Nearly two-percent of Amercian adults are likely to have a shellfish allergy. Unlike, other food allergies, shellfish allergy develops in adulthood. Approximately, 60% of people experience shellfish allergy’s first reaction during adulthood, and it tended to be a lifelong allergy.
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There are two types of shellfish - mollusks, and crustaceans. Mollusks include oysters, clams, mussels, and scallops. On the other hand, crustaceans include lobster, shrimp, and crayfish. Shellfish live in fresh or salt water or even on land.
Shellfish Allergy Symptoms
The shellfish allergy symptoms usually occur within a few minutes or up to two hours of eating shellfish. The common allergy symptoms may include:
- Allergic skin reactions like eczema and hives.
- The allergic conjunctivitis is further manifested by itchy and watery eyes.
- Gastrointestinal reactions include abdominal pain, nausea, vomiting, diarrhoea or combination of all these symptoms.
- Other symptoms may include coughing, wheezing, or a runny nose
- Angioedema including swelling of face, lips, or tongue may include.
People who are allergic to any type of crustacean, such as shrimp, may not be allergic to mollusks. But it’s better to go for allergy tests to find out which shellfish allergy you have. It’s better to consult a doctor before eating any shellfish if you’re doubtful that you may have an allergy.
Shellfish contains tropomyosin, an allergenic protein, that’s also found in snails, dust mites, cockroaches, as well as other insects. People who have shellfish allergies can also experience a similar reaction to these insects as well.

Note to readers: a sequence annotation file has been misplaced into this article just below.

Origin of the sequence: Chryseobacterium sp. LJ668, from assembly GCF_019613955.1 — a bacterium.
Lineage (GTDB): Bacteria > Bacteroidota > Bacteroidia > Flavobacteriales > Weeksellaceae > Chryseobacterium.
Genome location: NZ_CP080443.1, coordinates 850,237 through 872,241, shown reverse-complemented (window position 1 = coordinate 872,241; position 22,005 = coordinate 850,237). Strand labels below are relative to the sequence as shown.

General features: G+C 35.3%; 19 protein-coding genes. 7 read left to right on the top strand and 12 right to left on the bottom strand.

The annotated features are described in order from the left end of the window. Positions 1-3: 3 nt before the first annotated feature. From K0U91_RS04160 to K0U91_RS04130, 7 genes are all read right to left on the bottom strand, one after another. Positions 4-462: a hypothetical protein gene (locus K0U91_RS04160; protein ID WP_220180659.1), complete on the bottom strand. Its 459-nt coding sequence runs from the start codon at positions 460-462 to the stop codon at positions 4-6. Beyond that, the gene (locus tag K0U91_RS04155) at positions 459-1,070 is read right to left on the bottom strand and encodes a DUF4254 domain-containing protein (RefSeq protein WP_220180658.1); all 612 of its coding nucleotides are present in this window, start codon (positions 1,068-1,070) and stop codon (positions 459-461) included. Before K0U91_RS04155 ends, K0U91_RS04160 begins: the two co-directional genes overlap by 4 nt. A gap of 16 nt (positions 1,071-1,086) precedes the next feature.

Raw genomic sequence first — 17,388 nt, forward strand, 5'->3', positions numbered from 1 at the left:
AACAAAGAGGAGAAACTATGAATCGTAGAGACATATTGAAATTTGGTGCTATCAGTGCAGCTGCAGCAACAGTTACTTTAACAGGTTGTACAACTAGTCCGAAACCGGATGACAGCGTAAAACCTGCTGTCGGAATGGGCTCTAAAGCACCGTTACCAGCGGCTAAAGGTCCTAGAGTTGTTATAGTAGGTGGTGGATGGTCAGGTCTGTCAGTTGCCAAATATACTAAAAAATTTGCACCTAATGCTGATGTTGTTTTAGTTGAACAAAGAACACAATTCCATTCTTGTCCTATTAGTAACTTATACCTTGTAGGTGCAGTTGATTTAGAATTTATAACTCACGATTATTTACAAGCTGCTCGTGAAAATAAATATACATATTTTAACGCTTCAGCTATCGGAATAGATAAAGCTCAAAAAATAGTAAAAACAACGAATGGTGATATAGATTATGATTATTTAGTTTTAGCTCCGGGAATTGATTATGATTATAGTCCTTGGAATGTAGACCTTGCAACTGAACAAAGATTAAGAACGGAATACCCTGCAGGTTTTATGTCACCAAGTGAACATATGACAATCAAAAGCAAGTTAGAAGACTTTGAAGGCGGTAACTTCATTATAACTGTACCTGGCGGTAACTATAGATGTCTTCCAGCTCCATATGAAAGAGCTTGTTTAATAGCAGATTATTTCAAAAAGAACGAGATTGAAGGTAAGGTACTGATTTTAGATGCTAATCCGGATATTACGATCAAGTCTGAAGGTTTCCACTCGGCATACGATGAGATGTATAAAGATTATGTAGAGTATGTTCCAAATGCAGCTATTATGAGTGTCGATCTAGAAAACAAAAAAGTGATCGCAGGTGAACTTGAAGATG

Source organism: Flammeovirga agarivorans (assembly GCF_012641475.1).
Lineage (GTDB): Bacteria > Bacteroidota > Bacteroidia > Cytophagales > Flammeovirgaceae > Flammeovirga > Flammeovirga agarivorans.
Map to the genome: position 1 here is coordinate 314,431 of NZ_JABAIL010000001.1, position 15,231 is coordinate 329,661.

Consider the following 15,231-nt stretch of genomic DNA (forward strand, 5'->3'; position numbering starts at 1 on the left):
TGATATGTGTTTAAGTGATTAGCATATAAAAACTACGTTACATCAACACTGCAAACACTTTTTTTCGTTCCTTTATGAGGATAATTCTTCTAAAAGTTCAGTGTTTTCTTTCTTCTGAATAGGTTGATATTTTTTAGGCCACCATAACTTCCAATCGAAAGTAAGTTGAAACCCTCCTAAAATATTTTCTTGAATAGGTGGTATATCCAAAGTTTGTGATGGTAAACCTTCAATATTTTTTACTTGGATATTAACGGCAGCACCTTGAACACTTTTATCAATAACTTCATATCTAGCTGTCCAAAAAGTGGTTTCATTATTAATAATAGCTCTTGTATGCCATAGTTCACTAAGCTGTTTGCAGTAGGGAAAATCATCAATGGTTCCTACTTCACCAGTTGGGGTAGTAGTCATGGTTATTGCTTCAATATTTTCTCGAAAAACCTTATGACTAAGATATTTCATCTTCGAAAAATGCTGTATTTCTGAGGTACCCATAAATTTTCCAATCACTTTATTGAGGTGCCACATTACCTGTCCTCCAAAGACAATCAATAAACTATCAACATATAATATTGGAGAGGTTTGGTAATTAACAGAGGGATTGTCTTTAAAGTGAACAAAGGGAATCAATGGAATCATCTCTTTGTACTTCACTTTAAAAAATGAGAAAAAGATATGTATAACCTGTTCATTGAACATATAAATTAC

Usually, physical examination after going through detailed medical history is done for diagnosing shellfish allergy.
The treatment for shellfish allergy is to eliminate the shellfish and foods from the diet. If you have been diagnosed with a shellfish allergy, you need to get shots of an epinephrine auto-injector (commonly called an Epi-Pen) and also need to carry it with you all the time.
How to Avoid Shellfish
In U.S., crustacean shellfish is usually covered with the Food Allergy Labeling and Consumer Protection Act (FALCPA). The manufacturers are recommended to label food with exact ingredients present in the package. You must check the ingredient list before buying any of the shellfish to avoid any allergic reaction.
However, FALCPA does not need to label mollusk shellfish. So, manufacturers are not needed to list the presence of oysters, clams, mussels, scallops or other mollusks in the list.
Foods to Avoid a Shellfish Allergy
Some of the most common types of crustacean shellfish include:
Crab, Lobster, Crawfish (Crayfish or Crawdads), Prawns, Sea urchin, and Shrimp.
If you’re allergic to mollusks, you should avoid all mollusks: Abalone, Cockle, Clam (Quahog), Mussels, Limpet, Octopus, Oysters, Snails, Scallops, Squid (Calamari), Whelk, and Surimi (imitation shellfish)
Shellfish Allergy and Iodine
There are some unsubstantiated substances that cause cross-reactivity between shellfish allergy and iodine. If you are allergic to shellfish, it is recommended to avoid iodine or radiocontrast
The symptoms of shellfish poisoning begin to occur within 30 minutes of consuming the tainted shellfish. Shellfish poisoning is actually caused by a very potent toxin known as saxitoxin that’s released by algae-like organisms. These organisms are likely to live in bivalve mollusks, like clams and oysters. This toxin affects only mollusks and no other seafood. The common symptoms of shellfish poisoning include burning and tingling sensation in mouth or extremities like vomiting, nausea, and diarrhea. Shellfish poisoning can be very serious and even fatal. If you experience any of these aforementioned symptoms soon after having shellfish, you need to seek immediate medical care.